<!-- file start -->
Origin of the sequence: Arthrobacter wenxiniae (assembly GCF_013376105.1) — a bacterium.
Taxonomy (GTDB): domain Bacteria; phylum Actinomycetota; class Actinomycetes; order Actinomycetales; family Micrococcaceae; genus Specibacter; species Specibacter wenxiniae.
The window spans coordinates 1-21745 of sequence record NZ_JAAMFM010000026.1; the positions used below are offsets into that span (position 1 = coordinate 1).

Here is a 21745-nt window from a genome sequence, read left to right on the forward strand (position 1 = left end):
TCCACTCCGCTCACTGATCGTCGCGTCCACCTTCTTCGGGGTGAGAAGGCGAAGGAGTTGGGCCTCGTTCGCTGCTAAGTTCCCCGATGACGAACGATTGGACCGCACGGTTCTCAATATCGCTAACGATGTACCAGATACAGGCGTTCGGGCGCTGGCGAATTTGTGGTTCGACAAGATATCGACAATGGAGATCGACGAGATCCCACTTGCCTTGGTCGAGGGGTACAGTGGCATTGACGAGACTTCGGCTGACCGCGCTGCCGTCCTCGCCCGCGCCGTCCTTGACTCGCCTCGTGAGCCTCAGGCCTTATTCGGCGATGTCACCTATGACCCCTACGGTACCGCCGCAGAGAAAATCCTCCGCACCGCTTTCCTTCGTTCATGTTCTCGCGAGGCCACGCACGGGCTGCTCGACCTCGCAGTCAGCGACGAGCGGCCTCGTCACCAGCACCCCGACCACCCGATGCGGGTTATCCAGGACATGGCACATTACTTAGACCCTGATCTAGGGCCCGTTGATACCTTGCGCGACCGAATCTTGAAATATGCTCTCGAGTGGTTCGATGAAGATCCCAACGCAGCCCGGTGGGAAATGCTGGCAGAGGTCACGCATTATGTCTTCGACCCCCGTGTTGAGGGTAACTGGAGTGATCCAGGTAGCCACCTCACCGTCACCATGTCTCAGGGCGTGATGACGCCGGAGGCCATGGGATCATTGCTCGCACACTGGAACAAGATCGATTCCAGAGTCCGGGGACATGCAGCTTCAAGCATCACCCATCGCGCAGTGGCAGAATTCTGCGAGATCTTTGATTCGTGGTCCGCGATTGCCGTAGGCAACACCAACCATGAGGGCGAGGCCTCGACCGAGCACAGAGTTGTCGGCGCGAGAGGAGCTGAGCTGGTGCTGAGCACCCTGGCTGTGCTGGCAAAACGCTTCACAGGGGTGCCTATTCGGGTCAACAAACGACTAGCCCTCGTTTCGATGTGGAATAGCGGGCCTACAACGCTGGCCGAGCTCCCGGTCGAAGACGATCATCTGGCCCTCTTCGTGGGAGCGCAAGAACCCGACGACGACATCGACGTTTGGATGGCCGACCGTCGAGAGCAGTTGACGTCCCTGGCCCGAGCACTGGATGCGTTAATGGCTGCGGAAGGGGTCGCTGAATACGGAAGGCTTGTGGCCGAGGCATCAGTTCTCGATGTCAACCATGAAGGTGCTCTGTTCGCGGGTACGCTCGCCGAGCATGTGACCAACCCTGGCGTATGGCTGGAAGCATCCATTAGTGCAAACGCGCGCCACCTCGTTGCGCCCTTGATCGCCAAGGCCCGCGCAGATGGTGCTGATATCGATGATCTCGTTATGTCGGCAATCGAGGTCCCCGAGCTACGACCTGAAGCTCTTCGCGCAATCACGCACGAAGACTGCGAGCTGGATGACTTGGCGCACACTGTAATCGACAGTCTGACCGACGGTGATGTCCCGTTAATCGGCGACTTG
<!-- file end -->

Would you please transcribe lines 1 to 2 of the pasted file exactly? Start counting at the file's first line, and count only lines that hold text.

Origin of the sequence: Arthrobacter wenxiniae (assembly GCF_013376105.1) — a bacterium.
Taxonomy (GTDB): domain Bacteria; phylum Actinomycetota; class Actinomycetes; order Actinomycetales; family Micrococcaceae; genus Specibacter; species Specibacter wenxiniae.